Although relational social capital, in terms of stronger interpersonal relationships between group borrowers, has been found to influence positively group loan repayment [49, 51], there has been no prior research that has sought to investigate the impact of relationship quality (RQ) on group loan repayment. Palmer [47] points out that, in contexts where relationships between partners matter, RQ is a key source of superior performance. Since group lending involves a high level of interpersonal interaction and social bonds, and individual group borrowers perceive relationships between one another as being more important [49, 51], the construct of RQ is relevant in this context.

Further, relationship matters in the context of group lending because individual group borrowers have mutual goals and are vulnerable to opportunistic behavior [17]. This study contends that individual group borrowers can rely on RQ to enhance group loan repayment by reducing moral hazard and restricting opportunistic behavior. Cassar et al. [16], Pellegrina et al. [49], and Postelnicu et al. [51] show evidence that social homogeneity between group borrowers is important for group loan repayment.

According to Tegambwage and Kasoga [58], there is a lack of consensus about the number and nature of RQ dimensions because the RQ construct is context and culture-specific. Thus, the antecedents of RQ in the context of group lending in the microfinance industry are not clear. However, RQ is generally recognized as a higher-order construct consisting of several components, such as satisfaction [17], trust [44] and commitment [44]. Since commitment, trust, and satisfaction have been widely studied and employed as dimensions of RQ by numerous empirical studies in different contexts e.g., [58, 62, 64], this study will test their ability to predict RQ in the context of group lending. To the best of the researchers’ knowledge, no study has investigated the antecedents of RQ in the context of group lending in the microfinance industry.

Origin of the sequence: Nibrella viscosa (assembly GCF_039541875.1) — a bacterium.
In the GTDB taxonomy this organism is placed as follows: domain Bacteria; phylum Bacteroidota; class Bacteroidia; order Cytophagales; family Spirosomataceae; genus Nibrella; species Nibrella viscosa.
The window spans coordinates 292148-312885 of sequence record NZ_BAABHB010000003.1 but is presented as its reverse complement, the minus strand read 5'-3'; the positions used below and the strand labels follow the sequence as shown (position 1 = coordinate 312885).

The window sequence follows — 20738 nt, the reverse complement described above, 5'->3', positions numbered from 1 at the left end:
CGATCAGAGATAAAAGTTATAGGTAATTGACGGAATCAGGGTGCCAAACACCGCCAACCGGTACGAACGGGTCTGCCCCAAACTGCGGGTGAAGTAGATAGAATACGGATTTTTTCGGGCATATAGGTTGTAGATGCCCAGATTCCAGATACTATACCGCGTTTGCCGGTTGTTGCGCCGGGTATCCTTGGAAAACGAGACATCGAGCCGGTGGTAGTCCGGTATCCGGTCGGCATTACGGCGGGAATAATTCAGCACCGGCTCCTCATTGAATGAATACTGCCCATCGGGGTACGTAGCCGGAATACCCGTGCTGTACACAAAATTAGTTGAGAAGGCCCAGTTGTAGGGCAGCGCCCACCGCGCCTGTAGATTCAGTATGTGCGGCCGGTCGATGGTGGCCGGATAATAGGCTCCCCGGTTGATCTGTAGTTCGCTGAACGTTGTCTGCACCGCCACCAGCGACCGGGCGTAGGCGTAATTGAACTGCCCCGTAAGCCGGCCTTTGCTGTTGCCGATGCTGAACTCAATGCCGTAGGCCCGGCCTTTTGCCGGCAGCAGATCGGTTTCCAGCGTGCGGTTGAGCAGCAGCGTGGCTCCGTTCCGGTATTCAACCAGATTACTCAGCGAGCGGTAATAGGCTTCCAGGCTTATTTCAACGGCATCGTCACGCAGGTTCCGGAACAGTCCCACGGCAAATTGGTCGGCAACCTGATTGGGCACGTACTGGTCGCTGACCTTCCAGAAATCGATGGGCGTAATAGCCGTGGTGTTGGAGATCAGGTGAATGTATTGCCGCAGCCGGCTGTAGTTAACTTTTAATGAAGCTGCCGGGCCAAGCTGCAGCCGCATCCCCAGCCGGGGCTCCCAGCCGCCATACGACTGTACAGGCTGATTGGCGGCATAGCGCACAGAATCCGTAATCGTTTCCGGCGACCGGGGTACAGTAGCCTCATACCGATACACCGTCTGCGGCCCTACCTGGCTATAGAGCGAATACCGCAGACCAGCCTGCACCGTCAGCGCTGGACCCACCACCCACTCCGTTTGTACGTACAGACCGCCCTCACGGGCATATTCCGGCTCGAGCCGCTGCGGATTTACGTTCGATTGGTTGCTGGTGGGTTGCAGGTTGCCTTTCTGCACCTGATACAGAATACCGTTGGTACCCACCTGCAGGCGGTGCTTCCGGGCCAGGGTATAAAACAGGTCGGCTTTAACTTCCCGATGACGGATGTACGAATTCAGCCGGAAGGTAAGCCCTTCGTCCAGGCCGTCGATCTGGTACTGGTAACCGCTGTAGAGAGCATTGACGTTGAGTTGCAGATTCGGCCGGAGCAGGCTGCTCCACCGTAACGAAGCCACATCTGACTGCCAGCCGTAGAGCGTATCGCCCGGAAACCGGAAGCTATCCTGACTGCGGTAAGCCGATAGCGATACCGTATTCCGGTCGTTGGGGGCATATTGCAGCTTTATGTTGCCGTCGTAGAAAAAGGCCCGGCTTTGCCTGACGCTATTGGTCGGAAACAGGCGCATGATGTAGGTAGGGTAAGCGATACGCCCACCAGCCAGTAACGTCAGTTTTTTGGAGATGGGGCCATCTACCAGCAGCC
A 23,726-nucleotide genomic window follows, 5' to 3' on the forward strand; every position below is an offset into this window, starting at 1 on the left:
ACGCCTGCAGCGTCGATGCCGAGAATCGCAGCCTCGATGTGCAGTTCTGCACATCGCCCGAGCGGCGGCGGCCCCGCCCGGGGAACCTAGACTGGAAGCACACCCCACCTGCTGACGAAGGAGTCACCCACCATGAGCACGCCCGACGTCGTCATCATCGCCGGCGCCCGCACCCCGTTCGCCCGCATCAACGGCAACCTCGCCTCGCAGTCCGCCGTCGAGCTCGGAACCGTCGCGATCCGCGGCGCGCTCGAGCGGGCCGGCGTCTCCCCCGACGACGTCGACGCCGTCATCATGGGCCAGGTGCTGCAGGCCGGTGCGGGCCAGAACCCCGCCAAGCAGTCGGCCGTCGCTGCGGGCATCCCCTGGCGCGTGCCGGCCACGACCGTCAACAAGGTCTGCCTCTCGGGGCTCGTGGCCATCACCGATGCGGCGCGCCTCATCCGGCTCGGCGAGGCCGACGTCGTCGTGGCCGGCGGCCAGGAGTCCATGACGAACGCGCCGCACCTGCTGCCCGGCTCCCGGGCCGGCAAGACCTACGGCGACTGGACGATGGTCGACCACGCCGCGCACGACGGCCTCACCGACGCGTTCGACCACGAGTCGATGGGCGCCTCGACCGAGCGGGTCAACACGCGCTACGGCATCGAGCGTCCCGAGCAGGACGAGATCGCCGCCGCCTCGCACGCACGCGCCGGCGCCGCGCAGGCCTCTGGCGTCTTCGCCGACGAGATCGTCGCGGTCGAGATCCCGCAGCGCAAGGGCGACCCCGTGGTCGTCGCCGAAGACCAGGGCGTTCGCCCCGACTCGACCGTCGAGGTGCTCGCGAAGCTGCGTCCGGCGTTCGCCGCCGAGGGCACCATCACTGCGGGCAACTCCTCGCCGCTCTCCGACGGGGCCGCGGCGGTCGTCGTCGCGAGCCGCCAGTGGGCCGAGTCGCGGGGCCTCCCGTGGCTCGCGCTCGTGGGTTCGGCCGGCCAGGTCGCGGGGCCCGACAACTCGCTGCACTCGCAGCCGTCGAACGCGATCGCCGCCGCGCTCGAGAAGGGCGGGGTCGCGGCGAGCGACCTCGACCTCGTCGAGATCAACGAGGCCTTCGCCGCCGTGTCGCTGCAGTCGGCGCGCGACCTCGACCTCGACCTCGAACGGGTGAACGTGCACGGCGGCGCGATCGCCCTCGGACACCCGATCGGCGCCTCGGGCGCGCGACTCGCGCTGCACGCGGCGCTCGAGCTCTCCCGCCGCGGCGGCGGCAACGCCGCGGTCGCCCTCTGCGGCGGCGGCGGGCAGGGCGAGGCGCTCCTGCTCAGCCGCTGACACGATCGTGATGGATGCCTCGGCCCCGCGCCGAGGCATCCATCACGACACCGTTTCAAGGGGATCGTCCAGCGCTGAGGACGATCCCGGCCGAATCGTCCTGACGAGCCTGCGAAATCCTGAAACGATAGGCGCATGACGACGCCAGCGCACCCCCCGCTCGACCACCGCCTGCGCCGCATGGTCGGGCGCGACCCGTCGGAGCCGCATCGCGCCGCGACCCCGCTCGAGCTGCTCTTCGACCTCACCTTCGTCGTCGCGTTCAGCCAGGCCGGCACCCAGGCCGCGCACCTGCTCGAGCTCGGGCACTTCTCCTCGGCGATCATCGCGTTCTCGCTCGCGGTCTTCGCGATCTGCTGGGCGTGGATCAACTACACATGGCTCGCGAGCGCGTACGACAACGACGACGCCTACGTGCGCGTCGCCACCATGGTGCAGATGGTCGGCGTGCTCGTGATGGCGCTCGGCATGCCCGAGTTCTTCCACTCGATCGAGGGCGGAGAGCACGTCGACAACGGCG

Therefore, the objectives of this study are to investigate the antecedents of RQ in the context of group lending in the microfinance industry, and to determine the impact of RQ and its antecedents on group loan repayment. Such knowledge is vital for better management of the relationship between individual group borrowers and in achieving a higher level of group loan repayment. If the RQ between individual group borrowers is not well developed and maintained, the group lending model may become inappropriate due to high perceived risk [33], making efforts to help poor people to access finance and alleviate poverty futile.